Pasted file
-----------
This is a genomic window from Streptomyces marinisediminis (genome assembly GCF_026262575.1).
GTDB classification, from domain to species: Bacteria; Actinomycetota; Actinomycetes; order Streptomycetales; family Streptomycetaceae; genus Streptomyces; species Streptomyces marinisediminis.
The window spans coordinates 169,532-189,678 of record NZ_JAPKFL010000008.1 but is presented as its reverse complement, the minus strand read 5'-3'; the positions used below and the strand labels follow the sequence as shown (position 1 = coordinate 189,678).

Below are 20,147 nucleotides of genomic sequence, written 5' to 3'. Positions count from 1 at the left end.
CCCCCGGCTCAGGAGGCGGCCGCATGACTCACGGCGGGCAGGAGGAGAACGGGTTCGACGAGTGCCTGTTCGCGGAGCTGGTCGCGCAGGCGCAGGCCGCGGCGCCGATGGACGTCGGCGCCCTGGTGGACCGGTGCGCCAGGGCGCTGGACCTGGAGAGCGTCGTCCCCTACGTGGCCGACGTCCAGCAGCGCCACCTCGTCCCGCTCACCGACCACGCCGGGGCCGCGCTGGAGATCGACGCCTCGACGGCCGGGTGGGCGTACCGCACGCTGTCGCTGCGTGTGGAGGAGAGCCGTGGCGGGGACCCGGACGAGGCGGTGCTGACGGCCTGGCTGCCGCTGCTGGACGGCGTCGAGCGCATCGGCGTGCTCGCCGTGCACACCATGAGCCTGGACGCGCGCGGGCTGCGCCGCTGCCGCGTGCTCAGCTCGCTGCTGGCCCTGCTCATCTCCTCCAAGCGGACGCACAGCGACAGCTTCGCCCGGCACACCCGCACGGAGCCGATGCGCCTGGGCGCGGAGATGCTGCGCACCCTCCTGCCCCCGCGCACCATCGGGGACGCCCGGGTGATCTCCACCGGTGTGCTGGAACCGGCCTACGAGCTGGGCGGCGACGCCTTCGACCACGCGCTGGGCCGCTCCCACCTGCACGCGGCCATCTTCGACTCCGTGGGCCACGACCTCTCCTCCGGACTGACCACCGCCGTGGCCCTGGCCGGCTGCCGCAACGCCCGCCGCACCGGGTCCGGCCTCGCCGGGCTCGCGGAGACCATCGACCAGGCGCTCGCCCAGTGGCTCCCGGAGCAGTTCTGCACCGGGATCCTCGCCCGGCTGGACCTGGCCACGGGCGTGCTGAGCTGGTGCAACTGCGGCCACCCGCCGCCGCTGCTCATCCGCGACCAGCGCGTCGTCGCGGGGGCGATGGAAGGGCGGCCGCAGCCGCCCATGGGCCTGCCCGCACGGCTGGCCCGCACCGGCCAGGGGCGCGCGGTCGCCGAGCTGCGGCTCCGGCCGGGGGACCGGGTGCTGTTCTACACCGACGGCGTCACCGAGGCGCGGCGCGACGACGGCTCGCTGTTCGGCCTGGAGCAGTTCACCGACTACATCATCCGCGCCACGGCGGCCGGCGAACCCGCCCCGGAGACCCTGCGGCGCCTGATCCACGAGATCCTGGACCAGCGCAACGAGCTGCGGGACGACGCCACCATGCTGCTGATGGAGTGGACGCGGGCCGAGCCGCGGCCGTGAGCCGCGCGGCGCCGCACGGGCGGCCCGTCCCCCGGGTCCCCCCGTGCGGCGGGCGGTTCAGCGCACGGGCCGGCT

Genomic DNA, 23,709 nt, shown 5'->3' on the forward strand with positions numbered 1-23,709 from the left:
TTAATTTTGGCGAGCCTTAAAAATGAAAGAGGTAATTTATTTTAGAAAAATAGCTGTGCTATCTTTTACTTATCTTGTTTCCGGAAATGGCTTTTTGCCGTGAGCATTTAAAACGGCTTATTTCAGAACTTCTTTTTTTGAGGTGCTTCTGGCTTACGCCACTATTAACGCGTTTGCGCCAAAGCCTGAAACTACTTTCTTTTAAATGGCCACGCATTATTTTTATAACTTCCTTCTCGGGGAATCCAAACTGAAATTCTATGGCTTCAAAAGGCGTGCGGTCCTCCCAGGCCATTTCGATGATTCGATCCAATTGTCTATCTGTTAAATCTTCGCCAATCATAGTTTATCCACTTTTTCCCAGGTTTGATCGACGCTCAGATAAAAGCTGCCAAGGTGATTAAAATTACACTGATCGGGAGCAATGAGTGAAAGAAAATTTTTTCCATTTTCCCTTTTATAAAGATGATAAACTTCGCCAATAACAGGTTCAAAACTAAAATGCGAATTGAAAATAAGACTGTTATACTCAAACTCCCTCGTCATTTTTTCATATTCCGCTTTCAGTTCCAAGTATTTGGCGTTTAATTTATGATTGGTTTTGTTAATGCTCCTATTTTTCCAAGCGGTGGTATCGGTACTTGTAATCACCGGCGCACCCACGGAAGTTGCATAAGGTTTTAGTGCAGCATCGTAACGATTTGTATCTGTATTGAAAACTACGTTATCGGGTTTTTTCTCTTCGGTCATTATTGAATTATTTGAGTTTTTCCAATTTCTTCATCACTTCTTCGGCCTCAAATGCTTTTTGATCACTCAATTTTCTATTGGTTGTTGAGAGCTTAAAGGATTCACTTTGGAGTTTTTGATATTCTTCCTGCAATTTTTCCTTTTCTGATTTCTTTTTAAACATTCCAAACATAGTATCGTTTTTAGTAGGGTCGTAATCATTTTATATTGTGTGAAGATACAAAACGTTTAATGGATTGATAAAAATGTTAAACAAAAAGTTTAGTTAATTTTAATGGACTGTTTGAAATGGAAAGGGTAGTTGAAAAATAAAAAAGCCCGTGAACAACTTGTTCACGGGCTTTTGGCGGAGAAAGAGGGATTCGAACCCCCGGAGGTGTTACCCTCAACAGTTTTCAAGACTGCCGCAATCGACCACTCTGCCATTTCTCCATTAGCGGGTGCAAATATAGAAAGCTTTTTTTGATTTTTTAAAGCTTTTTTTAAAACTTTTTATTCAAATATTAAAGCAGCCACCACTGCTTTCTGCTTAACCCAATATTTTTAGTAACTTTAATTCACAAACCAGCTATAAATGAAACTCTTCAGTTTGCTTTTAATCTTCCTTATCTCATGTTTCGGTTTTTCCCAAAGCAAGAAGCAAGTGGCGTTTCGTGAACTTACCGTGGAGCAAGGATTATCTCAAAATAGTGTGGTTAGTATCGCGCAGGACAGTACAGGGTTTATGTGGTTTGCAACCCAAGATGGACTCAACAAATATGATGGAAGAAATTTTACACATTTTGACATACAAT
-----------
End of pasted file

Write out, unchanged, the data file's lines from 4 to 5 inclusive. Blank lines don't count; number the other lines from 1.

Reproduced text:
Below are 20,147 nucleotides of genomic sequence, written 5' to 3'. Positions count from 1 at the left end.
CCCCCGGCTCAGGAGGCGGCCGCATGACTCACGGCGGGCAGGAGGAGAACGGGTTCGACGAGTGCCTGTTCGCGGAGCTGGTCGCGCAGGCGCAGGCCGCGGCGCCGATGGACGTCGGCGCCCTGGTGGACCGGTGCGCCAGGGCGCTGGACCTGGAGAGCGTCGTCCCCTACGTGGCCGACGTCCAGCAGCGCCACCTCGTCCCGCTCACCGACCACGCCGGGGCCGCGCTGGAGATCGACGCCTCGACGGCCGGGTGGGCGTACCGCACGCTGTCGCTGCGTGTGGAGGAGAGCCGTGGCGGGGACCCGGACGAGGCGGTGCTGACGGCCTGGCTGCCGCTGCTGGACGGCGTCGAGCGCATCGGCGTGCTCGCCGTGCACACCATGAGCCTGGACGCGCGCGGGCTGCGCCGCTGCCGCGTGCTCAGCTCGCTGCTGGCCCTGCTCATCTCCTCCAAGCGGACGCACAGCGACAGCTTCGCCCGGCACACCCGCACGGAGCCGATGCGCCTGGGCGCGGAGATGCTGCGCACCCTCCTGCCCCCGCGCACCATCGGGGACGCCCGGGTGATCTCCACCGGTGTGCTGGAACCGGCCTACGAGCTGGGCGGCGACGCCTTCGACCACGCGCTGGGCCGCTCCCACCTGCACGCGGCCATCTTCGACTCCGTGGGCCACGACCTCTCCTCCGGACTGACCACCGCCGTGGCCCTGGCCGGCTGCCGCAACGCCCGCCGCACCGGGTCCGGCCTCGCCGGGCTCGCGGAGACCATCGACCAGGCGCTCGCCCAGTGGCTCCCGGAGCAGTTCTGCACCGGGATCCTCGCCCGGCTGGACCTGGCCACGGGCGTGCTGAGCTGGTGCAACTGCGGCCACCCGCCGCCGCTGCTCATCCGCGACCAGCGCGTCGTCGCGGGGGCGATGGAAGGGCGGCCGCAGCCGCCCATGGGCCTGCCCGCACGGCTGGCCCGCACCGGCCAGGGGCGCGCGGTCGCCGAGCTGCGGCTCCGGCCGGGGGACCGGGTGCTGTTCTACACCGACGGCGTCACCGAGGCGCGGCGCGACGACGGCTCGCTGTTCGGCCTGGAGCAGTTCACCGACTACATCATCCGCGCCACGGCGGCCGGCGAACCCGCCCCGGAGACCCTGCGGCGCCTGATCCACGAGATCCTGGACCAGCGCAACGAGCTGCGGGACGACGCCACCATGCTGCTGATGGAGTGGACGCGGGCCGAGCCGCGGCCGTGAGCCGCGCGGCGCCGCACGGGCGGCCCGTCCCCCGGGTCCCCCCGTGCGGCGGGCGGTTCAGCGCACGGGCCGGCT